Columbia, S.C. The first voice of presidential preference from the South will be heard today, and whatever voters in South Carolina's Republican primary say, most of them will have Ronald Reagan in mind when they select among the hybrid conservative candidates claiming to be rightful heir of the Reagan legacy.
The absence of a Reagan-like consensus candidate is one reason why there have been three separate winners in the three major primary and caucus contests this month. And the outcome in culturally conservative and military-minded South Carolina could say a lot about where the solid Republican South is headed in this uncharacteristically jumbled early primary season.
On the eve of today's vote, polls showed a tight competition between Sen. John McCain, the former Vietnam War POW who won in New Hampshire, and ex-Arkansas Gov. Mike Huckabee, the upstart who rode a blend of populism and evangelism to victory in Iowa.
Mitt Romney, the former Massachusetts governor and Michigan winner who invested heavily in South Carolina starting in 2006, effectively gave up Thursday and took his campaign to Nevada, which is holding caucuses today.
Fred Thompson, the actor and ex-U.S. senator from Tennessee, has yet to justify the advance billing that suggested he is the second coming of Reagan.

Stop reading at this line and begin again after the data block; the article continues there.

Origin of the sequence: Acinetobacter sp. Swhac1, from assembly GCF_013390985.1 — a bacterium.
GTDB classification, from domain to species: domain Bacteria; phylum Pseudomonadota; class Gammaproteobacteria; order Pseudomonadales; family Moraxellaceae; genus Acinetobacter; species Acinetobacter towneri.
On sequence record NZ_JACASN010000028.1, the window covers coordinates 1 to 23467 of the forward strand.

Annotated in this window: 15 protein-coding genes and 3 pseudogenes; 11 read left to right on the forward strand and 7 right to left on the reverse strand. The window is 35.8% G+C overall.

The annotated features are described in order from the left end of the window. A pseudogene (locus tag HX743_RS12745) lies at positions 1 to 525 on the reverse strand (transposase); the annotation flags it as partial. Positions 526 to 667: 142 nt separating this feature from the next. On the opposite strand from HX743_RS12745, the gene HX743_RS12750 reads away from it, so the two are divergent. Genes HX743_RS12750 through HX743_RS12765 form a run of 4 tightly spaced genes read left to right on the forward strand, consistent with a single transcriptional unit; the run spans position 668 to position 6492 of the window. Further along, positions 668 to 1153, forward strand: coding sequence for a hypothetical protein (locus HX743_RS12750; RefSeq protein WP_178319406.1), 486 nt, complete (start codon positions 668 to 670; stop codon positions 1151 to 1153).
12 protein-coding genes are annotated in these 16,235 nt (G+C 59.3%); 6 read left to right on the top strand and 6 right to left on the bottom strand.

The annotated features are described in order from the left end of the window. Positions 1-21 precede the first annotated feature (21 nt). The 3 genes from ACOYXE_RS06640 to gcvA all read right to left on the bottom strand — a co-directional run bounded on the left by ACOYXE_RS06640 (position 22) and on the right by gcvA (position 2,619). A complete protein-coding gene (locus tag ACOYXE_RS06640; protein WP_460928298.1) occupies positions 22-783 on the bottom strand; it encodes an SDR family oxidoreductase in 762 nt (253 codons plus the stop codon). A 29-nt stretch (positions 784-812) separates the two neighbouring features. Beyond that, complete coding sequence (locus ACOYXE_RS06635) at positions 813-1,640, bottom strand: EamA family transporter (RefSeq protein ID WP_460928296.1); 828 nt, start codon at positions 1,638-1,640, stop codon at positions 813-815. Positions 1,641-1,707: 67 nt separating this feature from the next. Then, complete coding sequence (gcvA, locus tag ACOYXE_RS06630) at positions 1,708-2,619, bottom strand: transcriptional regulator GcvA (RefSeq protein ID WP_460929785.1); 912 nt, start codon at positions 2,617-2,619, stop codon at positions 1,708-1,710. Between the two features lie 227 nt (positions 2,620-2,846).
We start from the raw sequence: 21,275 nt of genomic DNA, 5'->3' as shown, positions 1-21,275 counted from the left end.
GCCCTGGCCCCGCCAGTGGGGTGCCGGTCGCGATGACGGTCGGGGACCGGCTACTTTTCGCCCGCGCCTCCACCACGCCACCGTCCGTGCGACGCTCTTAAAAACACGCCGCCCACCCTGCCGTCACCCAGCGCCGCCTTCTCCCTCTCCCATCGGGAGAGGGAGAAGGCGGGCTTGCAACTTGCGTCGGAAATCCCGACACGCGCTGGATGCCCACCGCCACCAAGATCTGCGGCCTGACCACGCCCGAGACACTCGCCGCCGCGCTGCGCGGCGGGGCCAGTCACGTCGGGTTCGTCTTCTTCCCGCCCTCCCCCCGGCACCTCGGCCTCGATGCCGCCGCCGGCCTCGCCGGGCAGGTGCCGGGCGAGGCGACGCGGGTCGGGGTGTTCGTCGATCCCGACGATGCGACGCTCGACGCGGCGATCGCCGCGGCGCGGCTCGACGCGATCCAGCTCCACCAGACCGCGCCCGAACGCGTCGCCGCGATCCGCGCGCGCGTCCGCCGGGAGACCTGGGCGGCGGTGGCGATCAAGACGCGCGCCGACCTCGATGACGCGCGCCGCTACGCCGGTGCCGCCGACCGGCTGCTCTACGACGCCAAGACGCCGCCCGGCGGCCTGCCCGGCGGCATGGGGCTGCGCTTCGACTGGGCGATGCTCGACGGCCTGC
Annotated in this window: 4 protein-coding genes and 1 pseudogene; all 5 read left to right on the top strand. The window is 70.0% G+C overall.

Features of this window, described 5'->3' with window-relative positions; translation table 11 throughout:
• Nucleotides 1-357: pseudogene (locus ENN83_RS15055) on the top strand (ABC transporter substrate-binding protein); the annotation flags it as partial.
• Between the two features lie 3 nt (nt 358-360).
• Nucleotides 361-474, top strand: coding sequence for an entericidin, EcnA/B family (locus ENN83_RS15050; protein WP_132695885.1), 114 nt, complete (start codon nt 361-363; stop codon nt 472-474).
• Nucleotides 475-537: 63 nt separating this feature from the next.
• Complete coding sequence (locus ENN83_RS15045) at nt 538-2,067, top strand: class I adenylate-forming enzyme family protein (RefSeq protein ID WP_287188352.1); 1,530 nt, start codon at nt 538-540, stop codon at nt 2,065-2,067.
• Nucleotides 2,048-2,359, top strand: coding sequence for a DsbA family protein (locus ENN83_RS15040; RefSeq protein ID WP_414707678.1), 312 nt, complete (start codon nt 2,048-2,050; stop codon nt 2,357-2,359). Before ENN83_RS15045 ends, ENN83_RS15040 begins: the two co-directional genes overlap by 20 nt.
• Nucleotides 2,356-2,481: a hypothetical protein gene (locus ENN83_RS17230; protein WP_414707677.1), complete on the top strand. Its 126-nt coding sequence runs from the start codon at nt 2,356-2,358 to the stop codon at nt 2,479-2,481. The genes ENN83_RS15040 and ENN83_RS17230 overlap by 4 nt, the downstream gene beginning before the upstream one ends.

"I think it's really irrelevant," argued Oran Smith, executive director and president of the Palmetto Family Council, a nonprofit advocacy group that promotes family issues. "No one is going to be able to capture the Reagan magic. It was a one-time thing."
But that does not deter the candidates, who differ little on the major issues, from invoking Reagan's name - and even his favorite mannerisms - at campaign stops. Romney, who speaks with almost impeccable diction, makes a point of saying "gubment" instead of government.
The Republican winner in South Carolina (Democrats will hold their primary Jan. 26) could lay claim to this election's son-of-the-South status, as well as gain some momentum heading into Florida's primary, Jan. 29.
"If a candidate doesn't do well in South Carolina, it's going to be held against him," said Susan McManus, a political scientist at Florida Southern University. "That puts a lot of the onus on Huckabee."